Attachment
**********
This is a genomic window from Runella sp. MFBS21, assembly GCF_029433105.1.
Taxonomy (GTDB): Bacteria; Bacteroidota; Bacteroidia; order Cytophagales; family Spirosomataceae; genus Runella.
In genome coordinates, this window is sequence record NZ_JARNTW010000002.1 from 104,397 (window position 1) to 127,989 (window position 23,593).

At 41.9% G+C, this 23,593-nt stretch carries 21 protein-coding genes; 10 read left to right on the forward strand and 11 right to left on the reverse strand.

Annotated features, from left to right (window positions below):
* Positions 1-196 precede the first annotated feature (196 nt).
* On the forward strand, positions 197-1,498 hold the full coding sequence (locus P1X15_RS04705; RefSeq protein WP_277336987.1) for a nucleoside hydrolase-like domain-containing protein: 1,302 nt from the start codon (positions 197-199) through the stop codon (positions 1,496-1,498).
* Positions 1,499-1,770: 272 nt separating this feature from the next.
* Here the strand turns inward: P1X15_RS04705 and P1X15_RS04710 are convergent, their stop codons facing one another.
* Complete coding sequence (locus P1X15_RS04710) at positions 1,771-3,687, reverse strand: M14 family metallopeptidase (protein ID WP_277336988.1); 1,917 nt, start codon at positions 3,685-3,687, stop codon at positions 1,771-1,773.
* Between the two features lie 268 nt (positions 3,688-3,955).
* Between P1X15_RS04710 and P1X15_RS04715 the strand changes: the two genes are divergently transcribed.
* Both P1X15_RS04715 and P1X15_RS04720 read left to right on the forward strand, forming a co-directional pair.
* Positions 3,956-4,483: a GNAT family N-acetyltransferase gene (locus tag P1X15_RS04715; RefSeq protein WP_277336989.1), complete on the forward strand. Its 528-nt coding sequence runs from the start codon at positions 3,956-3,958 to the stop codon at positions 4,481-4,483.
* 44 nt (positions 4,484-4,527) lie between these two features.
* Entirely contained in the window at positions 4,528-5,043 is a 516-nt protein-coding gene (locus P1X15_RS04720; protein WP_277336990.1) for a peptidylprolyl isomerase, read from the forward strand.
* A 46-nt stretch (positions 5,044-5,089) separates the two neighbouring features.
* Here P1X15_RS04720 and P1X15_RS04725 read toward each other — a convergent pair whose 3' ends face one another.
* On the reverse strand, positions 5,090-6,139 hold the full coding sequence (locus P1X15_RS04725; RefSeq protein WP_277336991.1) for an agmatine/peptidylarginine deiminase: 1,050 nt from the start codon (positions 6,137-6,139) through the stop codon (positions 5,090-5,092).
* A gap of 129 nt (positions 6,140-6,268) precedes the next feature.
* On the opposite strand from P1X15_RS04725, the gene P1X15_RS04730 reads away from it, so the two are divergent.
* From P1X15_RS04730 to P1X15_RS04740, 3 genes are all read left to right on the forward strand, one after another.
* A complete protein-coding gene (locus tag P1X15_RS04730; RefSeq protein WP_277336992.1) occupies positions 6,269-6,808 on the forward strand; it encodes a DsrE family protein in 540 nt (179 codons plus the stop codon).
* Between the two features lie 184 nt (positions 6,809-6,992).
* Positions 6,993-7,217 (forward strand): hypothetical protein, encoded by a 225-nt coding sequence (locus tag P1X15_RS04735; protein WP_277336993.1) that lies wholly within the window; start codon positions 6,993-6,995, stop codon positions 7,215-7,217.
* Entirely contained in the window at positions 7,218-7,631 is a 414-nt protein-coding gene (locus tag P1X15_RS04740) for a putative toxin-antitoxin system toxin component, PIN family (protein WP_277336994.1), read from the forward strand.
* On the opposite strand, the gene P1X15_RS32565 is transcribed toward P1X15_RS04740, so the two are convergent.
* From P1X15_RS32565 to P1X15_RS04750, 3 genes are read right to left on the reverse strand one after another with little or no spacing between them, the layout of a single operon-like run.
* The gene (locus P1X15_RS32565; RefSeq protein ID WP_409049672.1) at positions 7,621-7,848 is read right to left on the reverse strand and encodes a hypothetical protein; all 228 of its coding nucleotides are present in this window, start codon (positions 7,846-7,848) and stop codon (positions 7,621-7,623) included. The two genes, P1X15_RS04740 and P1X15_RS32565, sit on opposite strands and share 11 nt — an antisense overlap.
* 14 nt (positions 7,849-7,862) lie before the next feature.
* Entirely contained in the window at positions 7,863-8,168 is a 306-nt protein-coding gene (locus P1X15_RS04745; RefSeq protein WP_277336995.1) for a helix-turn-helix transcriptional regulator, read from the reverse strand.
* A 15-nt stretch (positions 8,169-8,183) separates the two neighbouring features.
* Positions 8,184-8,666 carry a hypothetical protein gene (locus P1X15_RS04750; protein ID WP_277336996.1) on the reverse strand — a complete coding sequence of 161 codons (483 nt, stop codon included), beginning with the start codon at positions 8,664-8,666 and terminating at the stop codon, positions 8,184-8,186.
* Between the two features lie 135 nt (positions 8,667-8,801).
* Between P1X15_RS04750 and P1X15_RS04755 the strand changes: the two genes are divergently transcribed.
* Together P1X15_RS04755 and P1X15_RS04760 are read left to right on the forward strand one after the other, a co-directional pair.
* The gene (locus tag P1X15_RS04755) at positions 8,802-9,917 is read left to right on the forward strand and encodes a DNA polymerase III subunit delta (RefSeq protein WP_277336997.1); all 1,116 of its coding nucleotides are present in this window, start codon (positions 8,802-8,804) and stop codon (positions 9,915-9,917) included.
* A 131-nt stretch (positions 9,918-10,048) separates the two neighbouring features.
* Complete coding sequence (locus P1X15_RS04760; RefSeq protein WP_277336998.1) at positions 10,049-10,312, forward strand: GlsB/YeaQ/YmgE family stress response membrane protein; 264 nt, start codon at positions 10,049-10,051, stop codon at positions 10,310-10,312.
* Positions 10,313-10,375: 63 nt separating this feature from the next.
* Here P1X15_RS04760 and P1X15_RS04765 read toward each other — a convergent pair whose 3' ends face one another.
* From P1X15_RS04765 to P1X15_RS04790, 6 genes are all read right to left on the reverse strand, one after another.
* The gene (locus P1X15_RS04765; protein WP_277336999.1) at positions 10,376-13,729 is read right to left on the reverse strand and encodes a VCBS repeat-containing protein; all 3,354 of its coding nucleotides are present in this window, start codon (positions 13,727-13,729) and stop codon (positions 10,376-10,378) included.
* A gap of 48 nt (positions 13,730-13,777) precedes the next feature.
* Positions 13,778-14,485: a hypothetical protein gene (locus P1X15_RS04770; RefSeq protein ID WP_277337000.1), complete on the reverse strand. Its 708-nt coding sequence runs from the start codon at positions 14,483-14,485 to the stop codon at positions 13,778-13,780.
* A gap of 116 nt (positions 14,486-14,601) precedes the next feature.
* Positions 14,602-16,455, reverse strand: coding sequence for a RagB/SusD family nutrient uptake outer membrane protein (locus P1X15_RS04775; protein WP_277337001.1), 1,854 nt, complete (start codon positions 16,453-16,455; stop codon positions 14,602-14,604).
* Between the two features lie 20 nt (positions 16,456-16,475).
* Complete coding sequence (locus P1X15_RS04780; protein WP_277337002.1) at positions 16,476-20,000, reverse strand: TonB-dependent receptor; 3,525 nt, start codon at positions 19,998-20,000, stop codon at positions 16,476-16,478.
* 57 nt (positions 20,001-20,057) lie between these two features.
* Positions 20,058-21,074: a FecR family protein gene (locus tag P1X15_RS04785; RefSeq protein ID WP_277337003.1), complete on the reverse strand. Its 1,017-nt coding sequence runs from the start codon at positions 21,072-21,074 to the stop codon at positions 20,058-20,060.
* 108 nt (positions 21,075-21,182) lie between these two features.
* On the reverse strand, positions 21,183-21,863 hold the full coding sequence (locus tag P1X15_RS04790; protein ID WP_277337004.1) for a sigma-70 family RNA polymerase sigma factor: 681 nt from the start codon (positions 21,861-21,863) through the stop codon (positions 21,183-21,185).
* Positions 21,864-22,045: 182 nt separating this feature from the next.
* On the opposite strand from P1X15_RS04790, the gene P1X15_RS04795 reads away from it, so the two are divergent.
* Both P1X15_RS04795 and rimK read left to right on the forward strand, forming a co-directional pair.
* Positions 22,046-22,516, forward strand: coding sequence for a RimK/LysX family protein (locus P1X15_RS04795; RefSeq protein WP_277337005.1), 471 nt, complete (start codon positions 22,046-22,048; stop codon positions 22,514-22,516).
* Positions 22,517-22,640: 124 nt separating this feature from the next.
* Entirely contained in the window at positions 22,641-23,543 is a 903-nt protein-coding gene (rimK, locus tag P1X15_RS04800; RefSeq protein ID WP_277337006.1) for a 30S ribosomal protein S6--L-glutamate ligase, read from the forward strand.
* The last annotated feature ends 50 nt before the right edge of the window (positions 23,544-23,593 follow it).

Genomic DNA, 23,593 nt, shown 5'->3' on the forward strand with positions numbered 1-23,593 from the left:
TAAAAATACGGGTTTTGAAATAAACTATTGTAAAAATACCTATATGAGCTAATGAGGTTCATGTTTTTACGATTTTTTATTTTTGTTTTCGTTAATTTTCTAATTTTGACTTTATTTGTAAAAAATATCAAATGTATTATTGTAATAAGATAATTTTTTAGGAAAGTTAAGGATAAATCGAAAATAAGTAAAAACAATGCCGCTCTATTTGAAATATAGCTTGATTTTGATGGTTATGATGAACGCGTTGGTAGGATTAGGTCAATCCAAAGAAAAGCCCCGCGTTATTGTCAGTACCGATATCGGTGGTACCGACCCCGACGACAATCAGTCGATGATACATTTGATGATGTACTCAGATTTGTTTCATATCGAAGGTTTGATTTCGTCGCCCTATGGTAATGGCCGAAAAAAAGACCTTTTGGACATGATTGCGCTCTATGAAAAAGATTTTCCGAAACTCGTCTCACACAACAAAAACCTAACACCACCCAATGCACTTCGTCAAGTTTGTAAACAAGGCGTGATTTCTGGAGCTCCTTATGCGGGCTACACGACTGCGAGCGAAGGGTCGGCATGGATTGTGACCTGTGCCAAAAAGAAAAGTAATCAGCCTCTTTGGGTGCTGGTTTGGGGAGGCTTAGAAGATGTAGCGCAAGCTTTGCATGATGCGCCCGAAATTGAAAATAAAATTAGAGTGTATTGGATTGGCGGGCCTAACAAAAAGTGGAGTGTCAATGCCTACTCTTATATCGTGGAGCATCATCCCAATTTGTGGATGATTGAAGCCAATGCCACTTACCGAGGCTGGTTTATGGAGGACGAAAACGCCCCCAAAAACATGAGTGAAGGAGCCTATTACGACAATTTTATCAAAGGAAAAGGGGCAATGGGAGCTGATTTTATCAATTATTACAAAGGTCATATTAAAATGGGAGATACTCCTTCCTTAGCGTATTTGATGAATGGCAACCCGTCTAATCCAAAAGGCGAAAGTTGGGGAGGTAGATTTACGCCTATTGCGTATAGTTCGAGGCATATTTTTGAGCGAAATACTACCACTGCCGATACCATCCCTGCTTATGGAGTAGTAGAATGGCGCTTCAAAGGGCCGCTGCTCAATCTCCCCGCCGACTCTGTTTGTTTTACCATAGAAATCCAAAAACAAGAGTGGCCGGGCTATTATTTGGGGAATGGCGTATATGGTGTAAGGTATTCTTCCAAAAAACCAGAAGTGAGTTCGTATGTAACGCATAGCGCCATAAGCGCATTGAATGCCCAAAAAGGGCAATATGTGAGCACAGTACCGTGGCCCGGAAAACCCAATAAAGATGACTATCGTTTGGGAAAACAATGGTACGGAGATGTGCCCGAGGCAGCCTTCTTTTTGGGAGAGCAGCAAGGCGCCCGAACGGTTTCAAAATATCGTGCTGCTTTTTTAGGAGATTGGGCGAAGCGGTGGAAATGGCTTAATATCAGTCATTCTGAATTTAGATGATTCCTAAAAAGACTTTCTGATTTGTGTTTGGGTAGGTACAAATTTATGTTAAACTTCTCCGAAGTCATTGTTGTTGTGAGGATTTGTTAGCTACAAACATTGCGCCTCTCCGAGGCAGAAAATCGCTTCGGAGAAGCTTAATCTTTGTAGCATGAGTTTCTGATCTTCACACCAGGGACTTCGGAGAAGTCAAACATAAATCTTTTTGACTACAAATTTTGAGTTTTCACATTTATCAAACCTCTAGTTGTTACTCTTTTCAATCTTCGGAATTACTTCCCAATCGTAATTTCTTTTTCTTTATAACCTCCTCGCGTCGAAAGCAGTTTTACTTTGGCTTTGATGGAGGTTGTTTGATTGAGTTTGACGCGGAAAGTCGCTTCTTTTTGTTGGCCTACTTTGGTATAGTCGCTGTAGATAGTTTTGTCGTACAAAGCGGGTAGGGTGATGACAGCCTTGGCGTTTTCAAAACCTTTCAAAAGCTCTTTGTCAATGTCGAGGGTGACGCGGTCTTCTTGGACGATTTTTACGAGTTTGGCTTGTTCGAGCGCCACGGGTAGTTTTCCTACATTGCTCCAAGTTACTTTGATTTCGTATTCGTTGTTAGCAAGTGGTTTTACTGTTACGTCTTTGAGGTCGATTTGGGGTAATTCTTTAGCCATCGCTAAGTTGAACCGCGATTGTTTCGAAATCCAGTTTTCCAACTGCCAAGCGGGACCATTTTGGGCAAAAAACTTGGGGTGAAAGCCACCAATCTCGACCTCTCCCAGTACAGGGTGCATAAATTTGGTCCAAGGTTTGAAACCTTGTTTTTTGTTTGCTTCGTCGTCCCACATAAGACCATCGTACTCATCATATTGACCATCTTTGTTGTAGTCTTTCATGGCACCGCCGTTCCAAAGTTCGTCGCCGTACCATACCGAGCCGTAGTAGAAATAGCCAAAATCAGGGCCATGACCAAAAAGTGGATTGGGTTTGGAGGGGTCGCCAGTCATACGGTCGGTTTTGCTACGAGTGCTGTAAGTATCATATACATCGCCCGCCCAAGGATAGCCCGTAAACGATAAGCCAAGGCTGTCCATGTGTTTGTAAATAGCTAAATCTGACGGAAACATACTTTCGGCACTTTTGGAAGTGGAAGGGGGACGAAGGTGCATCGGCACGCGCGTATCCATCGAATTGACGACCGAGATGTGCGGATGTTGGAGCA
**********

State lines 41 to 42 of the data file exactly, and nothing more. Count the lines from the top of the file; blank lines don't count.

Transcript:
* Here P1X15_RS04760 and P1X15_RS04765 read toward each other — a convergent pair whose 3' ends face one another.
* From P1X15_RS04765 to P1X15_RS04790, 6 genes are all read right to left on the reverse strand, one after another.